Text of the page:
Nearly all the cardinals of the world gathered in Rome for two days of work.
Some 200 cardinals were gathered in Rome around Pope Francis for two days of work behind closed doors on August 29-30, 2022. Cardinal Philippe Barbarin, Archbishop Emeritus of Lyon, spoke to us about those unprecedented days.
How did you experience these 48 hours of work with the other cardinals?
Cardinal Barbarin: It was a rare moment, which had not happened for a long time. Almost all the cardinals were there, and we wanted to get to know each other because one day, we know, there will be a conclave. For the previous consistories, Francis did not call us up. I realized that there were about 60 cardinals who I didn’t know. I’m happy because I was able to meet a certain number of them, to see them, and to listen to them, especially during the workshops.
Concretely, how did these working sessions unfold?
Cardinal Barbarin: There were times spent in the assembly and then workshops composed of about a dozen cardinals. We had an hour and a half of discussion to share our joys and difficulties in collaborating with Rome. The reports of the assemblies were a bit quick since the cardinals in charge of reporting had only four minutes to deliver a summary of what had been said.
It was a beautiful work of communion, but not necessarily easy. I’ve been a cardinal for 20 years and this is the first time I’ve seen this effort of adaptation and communion. These are good days.
And then you meet up with good friends that you never see. I was happy to see Cardinal Sako, Patriarch of Baghdad, and Cardinal Marx, with whom I was a student in Paris. We experienced real concrete fraternity during these days.
Was the question of relations between the Curia and the local dioceses raised?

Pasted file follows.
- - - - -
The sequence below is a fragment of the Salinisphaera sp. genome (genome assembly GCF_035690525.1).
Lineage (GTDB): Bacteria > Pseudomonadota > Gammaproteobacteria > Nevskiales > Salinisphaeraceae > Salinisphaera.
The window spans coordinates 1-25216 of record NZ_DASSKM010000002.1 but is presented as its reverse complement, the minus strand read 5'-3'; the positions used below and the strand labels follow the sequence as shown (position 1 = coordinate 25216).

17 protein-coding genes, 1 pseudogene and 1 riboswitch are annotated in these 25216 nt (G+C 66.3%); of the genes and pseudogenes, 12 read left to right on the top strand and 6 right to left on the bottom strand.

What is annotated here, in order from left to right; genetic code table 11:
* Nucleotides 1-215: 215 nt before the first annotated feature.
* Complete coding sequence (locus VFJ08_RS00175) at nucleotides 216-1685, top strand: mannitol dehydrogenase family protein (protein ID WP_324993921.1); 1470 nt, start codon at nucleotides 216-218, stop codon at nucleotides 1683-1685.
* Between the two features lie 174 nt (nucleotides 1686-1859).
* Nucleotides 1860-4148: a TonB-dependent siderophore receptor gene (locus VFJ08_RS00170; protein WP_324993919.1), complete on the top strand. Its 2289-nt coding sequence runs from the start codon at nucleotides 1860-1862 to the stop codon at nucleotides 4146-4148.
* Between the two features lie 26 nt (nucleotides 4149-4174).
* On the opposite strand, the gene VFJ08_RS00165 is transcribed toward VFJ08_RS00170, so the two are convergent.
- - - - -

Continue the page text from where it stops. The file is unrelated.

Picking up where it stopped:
Cardinal Barbarin: There’s an eternal problem of collaboration between the Roman administration and the dioceses. The objective is to make this Roman administration not too heavy or demanding but truly at the service of the local Churches. And this is the first time that there’s a text that lays the foundations for a new spirit of the Curia.
The Constitution Praedicate Evangelium recalls the fundamental mission of the Church, which is to announce the Gospel. Everything must be organized towards this end. The Curia must not be a central administration but a service of evangelization.
Rereading this project together, having it explained to us by those who wrote it, making comments … This was a welcome experience. These working sessions were a good way to receive [the document], to welcome it and to comment on it.
Some cardinals expressed their need for reassurance about the reforms for greater financial transparency in the Vatican. Did you feel this too?
Cardinal Barbarin: Pope Francis entrusted a mission to Cardinal George Pell who really did the job. Now the financial organization is overseen by competent lay men and women appointed by the pope. We have quiet confidence about these matters. We believe that there are competent eyes watching and monitoring.
What we saw at the end of Benedict XVI’s pontificate was saddening. Pope Francis has understood that real reform is needed. Cardinal Pell, a strong man, has led a battle. But finances are always a problem, in the dioceses, too. It’s a battle everywhere. So, is what has been done lately perfect? No. Is there a risk of failure? Obviously. We should not have any illusions. Money is money.
During these four days in Rome, did you feel an atmosphere of “end of reign” regarding Pope Francis?
Cardinal Barbarin: Pope Francis is touching because of his poverty. He suffers. But it was not an atmosphere of end of reign. He was completely present, to people and things. He did not talk to us about his health.
So, this great meeting of the Cardinals was special. We asked ourselves, “Perhaps the conclave isn’t far off.” We couldn’t help but think so, simply because of the pontiff’s age. Francis has already said that this is an open door. But we haven’t discussed this among the Cardinals.